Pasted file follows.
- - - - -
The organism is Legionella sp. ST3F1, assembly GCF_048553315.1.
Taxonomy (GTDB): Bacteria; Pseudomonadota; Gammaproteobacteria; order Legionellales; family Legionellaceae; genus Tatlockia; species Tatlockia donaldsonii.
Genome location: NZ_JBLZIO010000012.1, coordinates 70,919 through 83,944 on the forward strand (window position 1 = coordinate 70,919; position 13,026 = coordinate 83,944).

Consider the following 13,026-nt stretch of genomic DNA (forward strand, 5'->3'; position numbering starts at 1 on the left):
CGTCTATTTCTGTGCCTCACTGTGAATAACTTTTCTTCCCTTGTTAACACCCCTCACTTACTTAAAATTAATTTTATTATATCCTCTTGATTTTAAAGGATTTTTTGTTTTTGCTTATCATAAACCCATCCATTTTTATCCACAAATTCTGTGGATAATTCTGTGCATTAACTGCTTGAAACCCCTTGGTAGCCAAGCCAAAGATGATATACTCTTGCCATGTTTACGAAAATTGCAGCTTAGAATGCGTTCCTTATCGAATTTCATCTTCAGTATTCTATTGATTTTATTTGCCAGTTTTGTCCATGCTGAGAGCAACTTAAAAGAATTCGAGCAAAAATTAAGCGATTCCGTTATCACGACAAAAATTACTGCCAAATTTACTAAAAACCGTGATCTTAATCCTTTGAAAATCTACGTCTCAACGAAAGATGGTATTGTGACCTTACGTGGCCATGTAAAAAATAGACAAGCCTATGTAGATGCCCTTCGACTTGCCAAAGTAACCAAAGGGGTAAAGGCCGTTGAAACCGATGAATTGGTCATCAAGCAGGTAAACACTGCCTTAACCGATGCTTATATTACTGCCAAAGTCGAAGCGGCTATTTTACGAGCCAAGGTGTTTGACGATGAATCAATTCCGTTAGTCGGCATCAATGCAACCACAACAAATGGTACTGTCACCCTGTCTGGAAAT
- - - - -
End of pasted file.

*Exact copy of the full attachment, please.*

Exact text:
The organism is Legionella sp. ST3F1, assembly GCF_048553315.1.
Taxonomy (GTDB): Bacteria; Pseudomonadota; Gammaproteobacteria; order Legionellales; family Legionellaceae; genus Tatlockia; species Tatlockia donaldsonii.
Genome location: NZ_JBLZIO010000012.1, coordinates 70,919 through 83,944 on the forward strand (window position 1 = coordinate 70,919; position 13,026 = coordinate 83,944).

Consider the following 13,026-nt stretch of genomic DNA (forward strand, 5'->3'; position numbering starts at 1 on the left):
CGTCTATTTCTGTGCCTCACTGTGAATAACTTTTCTTCCCTTGTTAACACCCCTCACTTACTTAAAATTAATTTTATTATATCCTCTTGATTTTAAAGGATTTTTTGTTTTTGCTTATCATAAACCCATCCATTTTTATCCACAAATTCTGTGGATAATTCTGTGCATTAACTGCTTGAAACCCCTTGGTAGCCAAGCCAAAGATGATATACTCTTGCCATGTTTACGAAAATTGCAGCTTAGAATGCGTTCCTTATCGAATTTCATCTTCAGTATTCTATTGATTTTATTTGCCAGTTTTGTCCATGCTGAGAGCAACTTAAAAGAATTCGAGCAAAAATTAAGCGATTCCGTTATCACGACAAAAATTACTGCCAAATTTACTAAAAACCGTGATCTTAATCCTTTGAAAATCTACGTCTCAACGAAAGATGGTATTGTGACCTTACGTGGCCATGTAAAAAATAGACAAGCCTATGTAGATGCCCTTCGACTTGCCAAAGTAACCAAAGGGGTAAAGGCCGTTGAAACCGATGAATTGGTCATCAAGCAGGTAAACACTGCCTTAACCGATGCTTATATTACTGCCAAAGTCGAAGCGGCTATTTTACGAGCCAAGGTGTTTGACGATGAATCAATTCCGTTAGTCGGCATCAATGCAACCACAACAAATGGTACTGTCACCCTGTCTGGAAAT